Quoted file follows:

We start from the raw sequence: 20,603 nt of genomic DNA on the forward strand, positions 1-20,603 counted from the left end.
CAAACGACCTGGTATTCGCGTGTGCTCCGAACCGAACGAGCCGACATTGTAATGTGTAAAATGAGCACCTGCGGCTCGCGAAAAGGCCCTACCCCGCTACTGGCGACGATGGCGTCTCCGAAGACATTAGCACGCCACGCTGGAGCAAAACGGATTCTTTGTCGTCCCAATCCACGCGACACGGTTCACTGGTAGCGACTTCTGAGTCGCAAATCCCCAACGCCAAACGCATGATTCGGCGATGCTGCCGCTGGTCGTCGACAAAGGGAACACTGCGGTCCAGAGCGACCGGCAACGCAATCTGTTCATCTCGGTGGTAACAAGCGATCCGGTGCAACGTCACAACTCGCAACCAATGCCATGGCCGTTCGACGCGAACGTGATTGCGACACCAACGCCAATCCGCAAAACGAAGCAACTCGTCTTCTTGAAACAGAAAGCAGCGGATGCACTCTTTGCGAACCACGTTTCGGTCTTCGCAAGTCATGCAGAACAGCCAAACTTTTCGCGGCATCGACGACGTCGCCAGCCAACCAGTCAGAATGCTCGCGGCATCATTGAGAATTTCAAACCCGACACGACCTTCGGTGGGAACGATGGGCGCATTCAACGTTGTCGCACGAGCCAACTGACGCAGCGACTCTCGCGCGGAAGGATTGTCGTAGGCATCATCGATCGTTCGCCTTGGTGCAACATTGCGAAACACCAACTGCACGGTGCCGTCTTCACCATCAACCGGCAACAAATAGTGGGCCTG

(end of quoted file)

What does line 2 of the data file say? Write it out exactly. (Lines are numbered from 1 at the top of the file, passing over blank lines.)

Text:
CAAACGACCTGGTATTCGCGTGTGCTCCGAACCGAACGAGCCGACATTGTAATGTGTAAAATGAGCACCTGCGGCTCGCGAAAAGGCCCTACCCCGCTACTGGCGACGATGGCGTCTCCGAAGACATTAGCACGCCACGCTGGAGCAAAACGGATTCTTTGTCGTCCCAATCCACGCGACACGGTTCACTGGTAGCGACTTCTGAGTCGCAAATCCCCAACGCCAAACGCATGATTCGGCGATGCTGCCGCTGGTCGTCGACAAAGGGAACACTGCGGTCCAGAGCGACCGGCAACGCAATCTGTTCATCTCGGTGGTAACAAGCGATCCGGTGCAACGTCACAACTCGCAACCAATGCCATGGCCGTTCGACGCGAACGTGATTGCGACACCAACGCCAATCCGCAAAACGAAGCAACTCGTCTTCTTGAAACAGAAAGCAGCGGATGCACTCTTTGCGAACCACGTTTCGGTCTTCGCAAGTCATGCAGAACAGCCAAACTTTTCGCGGCATCGACGACGTCGCCAGCCAACCAGTCAGAATGCTCGCGGCATCATTGAGAATTTCAAACCCGACACGACCTTCGGTGGGAACGATGGGCGCATTCAACGTTGTCGCACGAGCCAACTGACGCAGCGACTCTCGCGCGGAAGGATTGTCGTAGGCATCATCGATCGTTCGCCTTGGTGCAACATTGCGAAACACCAACTGCACGGTGCCGTCTTCACCATCAACCGGCAACAAATAGTGGGCCTG